Employee Monitoring: Is It Right For Your Business?
By Corey Shields on Oct 6, 2020

Employee Monitoring: Is It Right For Your Business?

The words employee monitoring bring some negative thoughts to mind. Maybe thoughts of Big Brother immediately take over as you picture a company tiptoeing around while it spies on each employee’s every move. But this isn’t how it should be…

With employee monitoring, there’s a very fine line between spying on employees and encouraging them to stay productive. Getting it right isn’t always easy, but once you do, monitoring can have a lot of positive outcomes, both for the company as a whole and for each individual employee.

As long as you go about it the right way and carefully implement it, employee monitoring can be a very smart move.

<<Watch our webinar, "Employee Monitoring: Is it Right For Your Business?">>

 

Should I Monitor My Employees?

As the number of remote workers around the world grows, more companies than ever are asking themselves this exact question. In a remote workplace, a manager can’t check an employee’s cubicle to stay on top of things.

Even when people are coming into the office working on employee computers, it can be very hard to know whether or not employee productivity is on par with expectations.

In comes employee monitoring to save the day.

The overall goal of employee monitoring is to track and monitor how employees are spending their time and using company resources. Workers tend to shake in their boots when they hear they’re being monitored, worrying about social media and website visit tracking, but this isn't the kind of tracking we're talking about. We're talking about productivity and job efficiency!

It not only helps to boost productivity but also lets a company identify problem areas, limit distractions, reallocate resources, and even increase cybersecurity. So to answer the question above, it’s almost always yes, you should be monitoring your employees to some extent, but for the right reasons.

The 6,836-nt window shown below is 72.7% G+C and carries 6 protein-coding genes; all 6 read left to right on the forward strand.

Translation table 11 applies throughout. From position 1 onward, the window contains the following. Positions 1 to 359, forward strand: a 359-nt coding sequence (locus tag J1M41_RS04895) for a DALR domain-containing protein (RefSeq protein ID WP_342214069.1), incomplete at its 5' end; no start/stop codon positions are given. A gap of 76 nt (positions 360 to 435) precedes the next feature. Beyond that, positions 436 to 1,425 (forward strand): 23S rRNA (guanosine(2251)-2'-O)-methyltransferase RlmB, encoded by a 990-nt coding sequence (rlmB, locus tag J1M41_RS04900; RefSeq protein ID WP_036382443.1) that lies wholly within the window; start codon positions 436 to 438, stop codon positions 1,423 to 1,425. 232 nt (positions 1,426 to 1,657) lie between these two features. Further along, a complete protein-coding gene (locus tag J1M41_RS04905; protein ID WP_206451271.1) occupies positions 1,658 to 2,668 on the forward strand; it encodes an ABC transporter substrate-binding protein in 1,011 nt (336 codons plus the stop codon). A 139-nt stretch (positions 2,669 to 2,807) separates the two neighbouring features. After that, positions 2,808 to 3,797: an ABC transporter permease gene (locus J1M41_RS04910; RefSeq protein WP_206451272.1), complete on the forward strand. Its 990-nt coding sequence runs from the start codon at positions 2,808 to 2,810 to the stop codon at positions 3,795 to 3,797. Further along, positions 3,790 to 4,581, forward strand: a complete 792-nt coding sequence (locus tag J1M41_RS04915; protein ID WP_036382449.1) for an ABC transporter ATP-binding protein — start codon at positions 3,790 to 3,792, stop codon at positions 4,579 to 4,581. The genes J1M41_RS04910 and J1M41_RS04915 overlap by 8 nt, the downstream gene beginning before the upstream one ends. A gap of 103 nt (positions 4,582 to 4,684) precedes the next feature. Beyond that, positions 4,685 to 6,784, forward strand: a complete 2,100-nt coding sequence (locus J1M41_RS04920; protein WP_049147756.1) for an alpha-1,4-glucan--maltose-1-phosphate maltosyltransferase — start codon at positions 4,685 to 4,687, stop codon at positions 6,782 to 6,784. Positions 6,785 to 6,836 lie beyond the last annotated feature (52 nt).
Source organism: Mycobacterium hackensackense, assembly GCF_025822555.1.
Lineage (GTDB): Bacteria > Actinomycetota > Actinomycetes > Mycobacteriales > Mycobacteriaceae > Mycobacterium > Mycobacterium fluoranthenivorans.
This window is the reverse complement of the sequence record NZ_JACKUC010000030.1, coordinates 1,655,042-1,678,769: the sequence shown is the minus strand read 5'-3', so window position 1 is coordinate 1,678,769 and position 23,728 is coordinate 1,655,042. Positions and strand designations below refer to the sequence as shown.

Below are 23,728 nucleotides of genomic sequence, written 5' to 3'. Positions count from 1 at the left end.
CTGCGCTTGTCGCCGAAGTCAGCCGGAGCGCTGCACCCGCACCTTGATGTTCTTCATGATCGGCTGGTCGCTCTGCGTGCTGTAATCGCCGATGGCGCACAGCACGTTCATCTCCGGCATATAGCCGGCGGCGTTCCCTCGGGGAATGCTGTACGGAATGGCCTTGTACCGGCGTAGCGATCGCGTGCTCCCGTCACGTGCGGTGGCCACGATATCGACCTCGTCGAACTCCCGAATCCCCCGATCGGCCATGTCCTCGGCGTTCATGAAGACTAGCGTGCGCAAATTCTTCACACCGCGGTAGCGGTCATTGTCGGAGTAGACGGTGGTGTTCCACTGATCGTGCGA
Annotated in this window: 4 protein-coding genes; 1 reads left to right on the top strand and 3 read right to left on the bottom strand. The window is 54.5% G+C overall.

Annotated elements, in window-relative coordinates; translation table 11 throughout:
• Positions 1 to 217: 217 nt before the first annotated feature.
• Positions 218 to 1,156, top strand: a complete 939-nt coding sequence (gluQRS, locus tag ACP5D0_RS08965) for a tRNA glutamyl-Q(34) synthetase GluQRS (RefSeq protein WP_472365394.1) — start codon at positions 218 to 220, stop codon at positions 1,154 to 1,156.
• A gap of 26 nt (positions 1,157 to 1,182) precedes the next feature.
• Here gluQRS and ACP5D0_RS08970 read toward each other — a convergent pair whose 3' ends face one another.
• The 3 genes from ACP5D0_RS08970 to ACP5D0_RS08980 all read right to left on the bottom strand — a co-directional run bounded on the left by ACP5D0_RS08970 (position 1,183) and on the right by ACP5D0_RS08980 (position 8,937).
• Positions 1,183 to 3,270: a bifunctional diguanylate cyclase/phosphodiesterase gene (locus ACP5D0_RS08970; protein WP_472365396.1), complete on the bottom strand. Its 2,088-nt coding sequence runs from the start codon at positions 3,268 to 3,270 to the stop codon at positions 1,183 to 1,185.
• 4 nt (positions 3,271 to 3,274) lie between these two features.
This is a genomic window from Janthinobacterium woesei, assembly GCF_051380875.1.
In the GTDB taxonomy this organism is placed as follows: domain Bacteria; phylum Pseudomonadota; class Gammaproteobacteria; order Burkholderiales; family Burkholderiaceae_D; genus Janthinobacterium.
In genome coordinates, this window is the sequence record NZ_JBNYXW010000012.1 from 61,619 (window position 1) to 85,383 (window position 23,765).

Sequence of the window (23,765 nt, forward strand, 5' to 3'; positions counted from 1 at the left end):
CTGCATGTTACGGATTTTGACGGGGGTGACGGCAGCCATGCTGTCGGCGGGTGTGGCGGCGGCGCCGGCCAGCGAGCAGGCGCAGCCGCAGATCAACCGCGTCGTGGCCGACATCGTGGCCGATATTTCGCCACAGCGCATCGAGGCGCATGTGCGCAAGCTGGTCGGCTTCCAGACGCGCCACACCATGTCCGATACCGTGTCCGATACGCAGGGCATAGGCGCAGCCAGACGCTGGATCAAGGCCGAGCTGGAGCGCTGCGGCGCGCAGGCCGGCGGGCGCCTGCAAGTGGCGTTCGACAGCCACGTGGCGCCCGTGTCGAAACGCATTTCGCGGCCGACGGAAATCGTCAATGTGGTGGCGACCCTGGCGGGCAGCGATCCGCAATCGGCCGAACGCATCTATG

Employee Monitoring Works, If You're Doing it for the Right Reasons

Is monitoring employees acceptableThe main determining factor on whether or not it’s right for your business has a lot to do with your motives behind why you want to monitor in the first place.

If your reason for investing in an employee monitoring tool or software is to spy on or track employees, intrude in their personal lives, or catch them goofing off on a phone call or mobile apps, then no, this is not a solution for you.

Here are a few examples of good reasons to start monitoring the workplace:

  • Trying to find gaps in your business model that need improving
  • Moving your current monitoring model outside of the office to support remote work
  • Creating a baseline on how productivity should look for specific tasks

In short, employee monitoring can be an excellent management tool if you’re doing it for productivity reasons during work hours, but a not-so-good-thing if you just see it as a chance to spy, intrude, or catch someone in the act.

 

The Pros and Cons of Tracking Software

We’ve already mentioned a few of the pros to employee monitoring through tracking software and tools, like more motivation for employees to stay focused, but the benefits run much deeper than that.

The Pros